Corporate Governance

I’m pleased with the operational results achieved in 2011, and I’m just as proud of the manner in which we achieved them — with a commitment to sound corporate governance and responsible corporate citizenship. One of the biggest responsibilities of all leaders at Tenneco, beginning with me, is to guarantee we operate with the highest standards of integrity and ethical behavior. Additionally, our commitment to the safety of our employees and respect for the environment should be unquestioned.

The strength of this commitment can be seen in our unwavering focus on ethical business practices, both in our processes and our people. Tenneco operates with a single code of ethics, which sets a consistent standard for all employees, and is emphasized through regular ethics training including mandatory annual certification.

Tenneco also is committed to providing safe workplaces and promoting the health of our employees everywhere we operate. In 2011, we reemphasized the importance of our safety programs and encouraged our employees to build upon recent improvements. In five years, we have reduced our global injury rate (as measured by the OSHA recordable rate) from 3.9 to 1.6—a 60% decrease. While Tenneco’s injury rates remain significantly lower than the U.S. industry average, we will not be satisfied until every employee goes home from work as healthy as when they arrived, every day, everywhere we operate. Tenneco also has a dedicated team responsible for our compliance with the European Community’s REACH legislation, which aims to protect workers and the environment by regulating the safe use of chemicals in industry.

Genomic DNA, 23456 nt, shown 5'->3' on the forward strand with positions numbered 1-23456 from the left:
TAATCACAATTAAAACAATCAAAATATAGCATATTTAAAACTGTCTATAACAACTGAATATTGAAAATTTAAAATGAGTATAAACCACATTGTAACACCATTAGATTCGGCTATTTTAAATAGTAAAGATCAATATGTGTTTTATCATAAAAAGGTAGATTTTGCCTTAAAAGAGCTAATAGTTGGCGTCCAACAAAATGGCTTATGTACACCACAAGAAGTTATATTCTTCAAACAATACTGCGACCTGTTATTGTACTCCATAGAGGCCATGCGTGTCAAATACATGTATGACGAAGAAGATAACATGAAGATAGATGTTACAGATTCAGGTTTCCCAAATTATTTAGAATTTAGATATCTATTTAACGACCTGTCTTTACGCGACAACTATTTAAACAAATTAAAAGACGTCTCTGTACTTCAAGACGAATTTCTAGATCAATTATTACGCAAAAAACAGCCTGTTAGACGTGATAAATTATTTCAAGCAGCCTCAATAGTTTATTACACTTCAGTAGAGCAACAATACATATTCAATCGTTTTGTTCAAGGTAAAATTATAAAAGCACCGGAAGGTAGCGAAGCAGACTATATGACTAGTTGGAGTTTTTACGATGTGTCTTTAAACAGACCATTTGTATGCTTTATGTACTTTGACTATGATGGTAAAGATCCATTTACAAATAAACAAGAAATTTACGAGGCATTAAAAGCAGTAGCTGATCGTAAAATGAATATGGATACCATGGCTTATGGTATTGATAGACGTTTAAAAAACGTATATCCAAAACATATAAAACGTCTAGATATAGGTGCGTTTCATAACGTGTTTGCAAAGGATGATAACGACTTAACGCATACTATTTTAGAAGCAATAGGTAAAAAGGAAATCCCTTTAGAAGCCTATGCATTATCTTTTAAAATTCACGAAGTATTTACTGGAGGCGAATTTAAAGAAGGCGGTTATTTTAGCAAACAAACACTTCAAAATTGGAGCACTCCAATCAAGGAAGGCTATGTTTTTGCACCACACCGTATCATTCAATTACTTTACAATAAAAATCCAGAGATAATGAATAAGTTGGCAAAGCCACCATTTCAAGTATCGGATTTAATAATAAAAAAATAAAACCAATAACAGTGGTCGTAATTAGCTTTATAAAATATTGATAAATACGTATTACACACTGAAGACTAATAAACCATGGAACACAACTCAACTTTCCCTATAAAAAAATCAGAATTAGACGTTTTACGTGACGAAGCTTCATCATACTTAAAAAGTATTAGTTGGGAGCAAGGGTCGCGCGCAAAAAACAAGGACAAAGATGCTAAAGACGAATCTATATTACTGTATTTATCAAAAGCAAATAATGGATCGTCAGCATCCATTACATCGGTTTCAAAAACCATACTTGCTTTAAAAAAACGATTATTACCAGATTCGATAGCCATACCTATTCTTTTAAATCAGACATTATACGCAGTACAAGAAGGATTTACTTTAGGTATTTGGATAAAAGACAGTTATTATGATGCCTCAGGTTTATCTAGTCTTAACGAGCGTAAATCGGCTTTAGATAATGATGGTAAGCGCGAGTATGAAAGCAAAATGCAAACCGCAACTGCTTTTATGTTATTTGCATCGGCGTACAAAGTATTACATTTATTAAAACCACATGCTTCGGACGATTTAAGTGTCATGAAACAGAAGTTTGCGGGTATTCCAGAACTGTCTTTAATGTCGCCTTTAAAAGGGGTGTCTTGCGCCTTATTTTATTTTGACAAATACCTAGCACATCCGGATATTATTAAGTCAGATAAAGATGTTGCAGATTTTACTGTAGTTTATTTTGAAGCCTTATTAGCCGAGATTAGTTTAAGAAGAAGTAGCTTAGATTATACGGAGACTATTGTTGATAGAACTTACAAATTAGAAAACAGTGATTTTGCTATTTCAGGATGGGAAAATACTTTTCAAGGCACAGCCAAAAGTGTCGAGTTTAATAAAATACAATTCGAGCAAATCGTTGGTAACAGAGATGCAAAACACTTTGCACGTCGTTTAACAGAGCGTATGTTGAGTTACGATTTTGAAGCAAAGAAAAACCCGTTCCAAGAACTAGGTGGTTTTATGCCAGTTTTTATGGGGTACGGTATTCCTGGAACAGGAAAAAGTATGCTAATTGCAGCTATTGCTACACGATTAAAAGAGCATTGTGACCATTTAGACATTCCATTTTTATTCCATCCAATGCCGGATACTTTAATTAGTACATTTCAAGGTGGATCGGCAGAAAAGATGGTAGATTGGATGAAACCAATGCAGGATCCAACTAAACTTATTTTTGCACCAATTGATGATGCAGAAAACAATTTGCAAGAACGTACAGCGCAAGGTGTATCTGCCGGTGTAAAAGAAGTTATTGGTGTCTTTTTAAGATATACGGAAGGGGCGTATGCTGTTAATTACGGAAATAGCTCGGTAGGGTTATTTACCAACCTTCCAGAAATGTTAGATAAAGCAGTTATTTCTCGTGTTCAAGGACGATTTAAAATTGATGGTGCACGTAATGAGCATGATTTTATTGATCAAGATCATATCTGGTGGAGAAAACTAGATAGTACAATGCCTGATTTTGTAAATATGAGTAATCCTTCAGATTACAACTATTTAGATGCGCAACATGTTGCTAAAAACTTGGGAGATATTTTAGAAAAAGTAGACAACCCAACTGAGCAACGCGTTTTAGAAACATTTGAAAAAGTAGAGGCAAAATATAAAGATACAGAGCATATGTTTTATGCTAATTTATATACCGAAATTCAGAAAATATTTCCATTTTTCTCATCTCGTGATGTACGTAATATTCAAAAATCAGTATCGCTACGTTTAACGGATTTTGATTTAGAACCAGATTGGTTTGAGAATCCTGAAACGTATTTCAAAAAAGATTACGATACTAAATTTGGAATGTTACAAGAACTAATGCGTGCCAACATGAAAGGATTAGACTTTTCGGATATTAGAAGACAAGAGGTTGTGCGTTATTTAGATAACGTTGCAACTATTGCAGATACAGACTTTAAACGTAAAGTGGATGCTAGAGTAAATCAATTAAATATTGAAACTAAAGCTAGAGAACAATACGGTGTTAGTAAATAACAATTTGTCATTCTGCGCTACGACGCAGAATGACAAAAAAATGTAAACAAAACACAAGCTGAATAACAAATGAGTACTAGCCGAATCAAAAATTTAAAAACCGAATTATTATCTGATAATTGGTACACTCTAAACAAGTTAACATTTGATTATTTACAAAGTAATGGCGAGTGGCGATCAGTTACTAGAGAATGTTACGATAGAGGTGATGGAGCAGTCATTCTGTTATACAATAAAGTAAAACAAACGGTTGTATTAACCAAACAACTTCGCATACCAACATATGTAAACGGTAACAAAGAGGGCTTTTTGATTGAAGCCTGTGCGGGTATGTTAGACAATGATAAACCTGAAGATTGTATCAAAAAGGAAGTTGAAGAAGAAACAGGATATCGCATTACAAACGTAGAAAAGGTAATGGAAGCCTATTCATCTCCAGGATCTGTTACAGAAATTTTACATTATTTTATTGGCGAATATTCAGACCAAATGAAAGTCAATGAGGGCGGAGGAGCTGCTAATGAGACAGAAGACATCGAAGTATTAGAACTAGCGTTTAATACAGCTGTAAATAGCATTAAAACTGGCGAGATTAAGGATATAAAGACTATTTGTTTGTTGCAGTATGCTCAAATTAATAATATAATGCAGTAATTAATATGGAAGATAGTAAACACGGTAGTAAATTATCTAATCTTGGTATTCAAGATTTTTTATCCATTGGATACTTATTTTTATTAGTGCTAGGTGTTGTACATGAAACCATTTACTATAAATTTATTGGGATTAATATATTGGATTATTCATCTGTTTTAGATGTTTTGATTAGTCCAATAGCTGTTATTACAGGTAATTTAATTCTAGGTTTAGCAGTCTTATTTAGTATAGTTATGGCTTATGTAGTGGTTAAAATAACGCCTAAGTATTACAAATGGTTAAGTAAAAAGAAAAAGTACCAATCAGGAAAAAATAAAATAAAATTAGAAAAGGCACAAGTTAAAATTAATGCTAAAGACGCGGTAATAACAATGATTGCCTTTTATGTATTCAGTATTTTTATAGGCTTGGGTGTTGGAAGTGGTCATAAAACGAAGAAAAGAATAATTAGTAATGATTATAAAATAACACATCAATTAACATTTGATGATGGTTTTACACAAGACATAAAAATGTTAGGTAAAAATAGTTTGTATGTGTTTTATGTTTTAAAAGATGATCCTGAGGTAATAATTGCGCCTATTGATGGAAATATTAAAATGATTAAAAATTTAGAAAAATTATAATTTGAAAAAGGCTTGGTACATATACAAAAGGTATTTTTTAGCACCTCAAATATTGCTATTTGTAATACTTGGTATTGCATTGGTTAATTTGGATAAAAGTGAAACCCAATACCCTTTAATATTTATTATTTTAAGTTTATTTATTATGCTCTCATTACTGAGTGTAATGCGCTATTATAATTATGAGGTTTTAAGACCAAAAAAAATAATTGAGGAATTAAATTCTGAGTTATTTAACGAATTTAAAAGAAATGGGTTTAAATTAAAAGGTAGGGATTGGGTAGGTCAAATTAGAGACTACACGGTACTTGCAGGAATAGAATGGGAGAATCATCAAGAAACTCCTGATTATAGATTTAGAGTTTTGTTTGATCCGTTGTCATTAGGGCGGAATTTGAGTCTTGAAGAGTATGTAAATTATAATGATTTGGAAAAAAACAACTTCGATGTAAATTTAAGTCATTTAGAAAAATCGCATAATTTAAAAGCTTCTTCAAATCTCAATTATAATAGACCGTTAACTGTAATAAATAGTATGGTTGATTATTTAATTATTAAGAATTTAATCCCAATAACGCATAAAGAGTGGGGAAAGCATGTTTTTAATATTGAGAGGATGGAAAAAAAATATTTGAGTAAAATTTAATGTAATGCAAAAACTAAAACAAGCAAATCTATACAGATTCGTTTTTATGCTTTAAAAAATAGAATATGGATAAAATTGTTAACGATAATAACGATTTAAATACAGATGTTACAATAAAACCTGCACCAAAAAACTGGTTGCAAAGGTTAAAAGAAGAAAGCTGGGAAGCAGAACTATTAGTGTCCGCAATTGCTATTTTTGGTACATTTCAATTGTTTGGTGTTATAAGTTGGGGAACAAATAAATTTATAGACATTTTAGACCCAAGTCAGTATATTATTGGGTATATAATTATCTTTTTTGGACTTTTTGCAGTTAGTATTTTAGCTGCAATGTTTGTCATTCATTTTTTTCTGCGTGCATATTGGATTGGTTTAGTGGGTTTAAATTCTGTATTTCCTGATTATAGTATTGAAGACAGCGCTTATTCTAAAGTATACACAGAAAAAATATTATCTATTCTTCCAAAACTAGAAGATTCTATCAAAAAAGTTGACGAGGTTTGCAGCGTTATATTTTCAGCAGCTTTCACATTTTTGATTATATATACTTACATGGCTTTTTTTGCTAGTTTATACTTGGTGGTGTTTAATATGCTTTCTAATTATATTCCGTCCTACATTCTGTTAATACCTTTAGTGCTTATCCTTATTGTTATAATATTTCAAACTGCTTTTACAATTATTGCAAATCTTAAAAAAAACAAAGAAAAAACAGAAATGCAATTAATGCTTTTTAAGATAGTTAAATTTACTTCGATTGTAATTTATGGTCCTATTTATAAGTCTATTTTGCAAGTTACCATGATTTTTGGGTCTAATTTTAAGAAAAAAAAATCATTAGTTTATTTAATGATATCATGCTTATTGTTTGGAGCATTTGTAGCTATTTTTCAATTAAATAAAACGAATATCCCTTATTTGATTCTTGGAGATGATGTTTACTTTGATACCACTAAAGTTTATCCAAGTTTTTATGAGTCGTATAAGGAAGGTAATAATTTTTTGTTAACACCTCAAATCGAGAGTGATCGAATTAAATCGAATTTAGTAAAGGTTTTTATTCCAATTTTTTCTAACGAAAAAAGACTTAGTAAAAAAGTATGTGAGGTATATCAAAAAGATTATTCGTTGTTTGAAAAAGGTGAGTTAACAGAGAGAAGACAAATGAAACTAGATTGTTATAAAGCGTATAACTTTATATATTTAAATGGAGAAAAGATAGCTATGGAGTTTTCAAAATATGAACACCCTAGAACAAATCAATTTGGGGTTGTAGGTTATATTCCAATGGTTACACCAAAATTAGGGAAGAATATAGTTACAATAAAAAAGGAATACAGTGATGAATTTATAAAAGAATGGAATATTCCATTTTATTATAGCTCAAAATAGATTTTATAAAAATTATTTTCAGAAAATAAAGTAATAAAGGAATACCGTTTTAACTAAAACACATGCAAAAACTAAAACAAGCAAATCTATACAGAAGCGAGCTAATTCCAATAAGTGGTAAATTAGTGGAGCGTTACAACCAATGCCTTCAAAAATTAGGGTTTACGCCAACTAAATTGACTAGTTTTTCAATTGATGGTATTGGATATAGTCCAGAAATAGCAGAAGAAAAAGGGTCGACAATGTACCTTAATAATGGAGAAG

Tenneco’s dedication to the environment begins with the products we deliver to our customers that help control vehicle emissions and improve the performance of millions of vehicles produced every year. Our dedication to environmental stewardship includes continuously working to minimize the environmental impact of our global operations. Our greenhouse gas reduction initiative continues to progress toward our goal of a 20% reduction by 2014 relative to our 2008 baseline.